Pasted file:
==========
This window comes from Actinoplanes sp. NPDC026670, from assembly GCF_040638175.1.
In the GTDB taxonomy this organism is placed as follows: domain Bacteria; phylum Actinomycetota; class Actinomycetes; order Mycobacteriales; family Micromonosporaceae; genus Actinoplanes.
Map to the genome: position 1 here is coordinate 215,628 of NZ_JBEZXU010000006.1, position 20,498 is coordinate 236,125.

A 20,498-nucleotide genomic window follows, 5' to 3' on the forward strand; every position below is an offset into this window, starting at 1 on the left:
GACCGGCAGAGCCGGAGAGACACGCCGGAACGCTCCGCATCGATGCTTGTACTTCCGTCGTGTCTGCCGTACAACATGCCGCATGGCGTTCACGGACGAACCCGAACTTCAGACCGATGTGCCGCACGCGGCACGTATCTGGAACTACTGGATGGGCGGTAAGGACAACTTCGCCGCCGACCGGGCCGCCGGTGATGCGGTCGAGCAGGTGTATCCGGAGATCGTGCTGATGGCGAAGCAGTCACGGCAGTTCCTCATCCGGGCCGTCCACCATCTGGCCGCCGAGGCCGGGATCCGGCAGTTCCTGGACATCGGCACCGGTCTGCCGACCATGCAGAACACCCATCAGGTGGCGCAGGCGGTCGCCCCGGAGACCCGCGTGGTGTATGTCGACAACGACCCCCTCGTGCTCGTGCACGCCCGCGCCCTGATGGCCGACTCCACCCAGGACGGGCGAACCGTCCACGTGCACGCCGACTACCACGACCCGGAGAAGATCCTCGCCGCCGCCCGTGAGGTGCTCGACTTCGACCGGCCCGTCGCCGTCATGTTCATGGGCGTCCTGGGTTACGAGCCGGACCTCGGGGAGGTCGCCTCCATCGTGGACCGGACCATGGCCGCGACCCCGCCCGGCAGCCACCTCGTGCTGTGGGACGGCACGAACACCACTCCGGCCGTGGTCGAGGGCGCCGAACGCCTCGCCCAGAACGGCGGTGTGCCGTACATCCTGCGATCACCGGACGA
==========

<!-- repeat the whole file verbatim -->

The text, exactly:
This window comes from Actinoplanes sp. NPDC026670, from assembly GCF_040638175.1.
In the GTDB taxonomy this organism is placed as follows: domain Bacteria; phylum Actinomycetota; class Actinomycetes; order Mycobacteriales; family Micromonosporaceae; genus Actinoplanes.
Map to the genome: position 1 here is coordinate 215,628 of NZ_JBEZXU010000006.1, position 20,498 is coordinate 236,125.

A 20,498-nucleotide genomic window follows, 5' to 3' on the forward strand; every position below is an offset into this window, starting at 1 on the left:
GACCGGCAGAGCCGGAGAGACACGCCGGAACGCTCCGCATCGATGCTTGTACTTCCGTCGTGTCTGCCGTACAACATGCCGCATGGCGTTCACGGACGAACCCGAACTTCAGACCGATGTGCCGCACGCGGCACGTATCTGGAACTACTGGATGGGCGGTAAGGACAACTTCGCCGCCGACCGGGCCGCCGGTGATGCGGTCGAGCAGGTGTATCCGGAGATCGTGCTGATGGCGAAGCAGTCACGGCAGTTCCTCATCCGGGCCGTCCACCATCTGGCCGCCGAGGCCGGGATCCGGCAGTTCCTGGACATCGGCACCGGTCTGCCGACCATGCAGAACACCCATCAGGTGGCGCAGGCGGTCGCCCCGGAGACCCGCGTGGTGTATGTCGACAACGACCCCCTCGTGCTCGTGCACGCCCGCGCCCTGATGGCCGACTCCACCCAGGACGGGCGAACCGTCCACGTGCACGCCGACTACCACGACCCGGAGAAGATCCTCGCCGCCGCCCGTGAGGTGCTCGACTTCGACCGGCCCGTCGCCGTCATGTTCATGGGCGTCCTGGGTTACGAGCCGGACCTCGGGGAGGTCGCCTCCATCGTGGACCGGACCATGGCCGCGACCCCGCCCGGCAGCCACCTCGTGCTGTGGGACGGCACGAACACCACTCCGGCCGTGGTCGAGGGCGCCGAACGCCTCGCCCAGAACGGCGGTGTGCCGTACATCCTGCGATCACCGGACGA